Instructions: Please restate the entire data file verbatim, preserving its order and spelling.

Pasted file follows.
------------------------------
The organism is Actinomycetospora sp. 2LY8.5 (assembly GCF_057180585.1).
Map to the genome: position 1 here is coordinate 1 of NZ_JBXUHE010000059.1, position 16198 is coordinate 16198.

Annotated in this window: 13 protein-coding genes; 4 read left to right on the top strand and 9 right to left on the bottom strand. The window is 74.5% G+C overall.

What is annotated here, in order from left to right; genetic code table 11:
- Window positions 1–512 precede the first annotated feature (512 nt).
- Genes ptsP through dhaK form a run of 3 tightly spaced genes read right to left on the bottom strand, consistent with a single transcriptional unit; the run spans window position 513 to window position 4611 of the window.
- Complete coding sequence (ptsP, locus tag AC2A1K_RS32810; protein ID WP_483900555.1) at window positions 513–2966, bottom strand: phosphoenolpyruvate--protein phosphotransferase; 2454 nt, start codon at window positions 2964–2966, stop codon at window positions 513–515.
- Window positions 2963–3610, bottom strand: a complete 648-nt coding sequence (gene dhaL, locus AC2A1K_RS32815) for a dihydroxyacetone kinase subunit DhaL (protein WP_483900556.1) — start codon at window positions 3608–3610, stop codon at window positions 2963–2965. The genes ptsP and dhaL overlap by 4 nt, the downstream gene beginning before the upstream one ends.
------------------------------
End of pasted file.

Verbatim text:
The organism is Actinomycetospora sp. 2LY8.5 (assembly GCF_057180585.1).
Map to the genome: position 1 here is coordinate 1 of NZ_JBXUHE010000059.1, position 16198 is coordinate 16198.

Annotated in this window: 13 protein-coding genes; 4 read left to right on the top strand and 9 right to left on the bottom strand. The window is 74.5% G+C overall.

What is annotated here, in order from left to right; genetic code table 11:
- Window positions 1–512 precede the first annotated feature (512 nt).
- Genes ptsP through dhaK form a run of 3 tightly spaced genes read right to left on the bottom strand, consistent with a single transcriptional unit; the run spans window position 513 to window position 4611 of the window.
- Complete coding sequence (ptsP, locus tag AC2A1K_RS32810; protein ID WP_483900555.1) at window positions 513–2966, bottom strand: phosphoenolpyruvate--protein phosphotransferase; 2454 nt, start codon at window positions 2964–2966, stop codon at window positions 513–515.
- Window positions 2963–3610, bottom strand: a complete 648-nt coding sequence (gene dhaL, locus AC2A1K_RS32815) for a dihydroxyacetone kinase subunit DhaL (protein WP_483900556.1) — start codon at window positions 3608–3610, stop codon at window positions 2963–2965. The genes ptsP and dhaL overlap by 4 nt, the downstream gene beginning before the upstream one ends.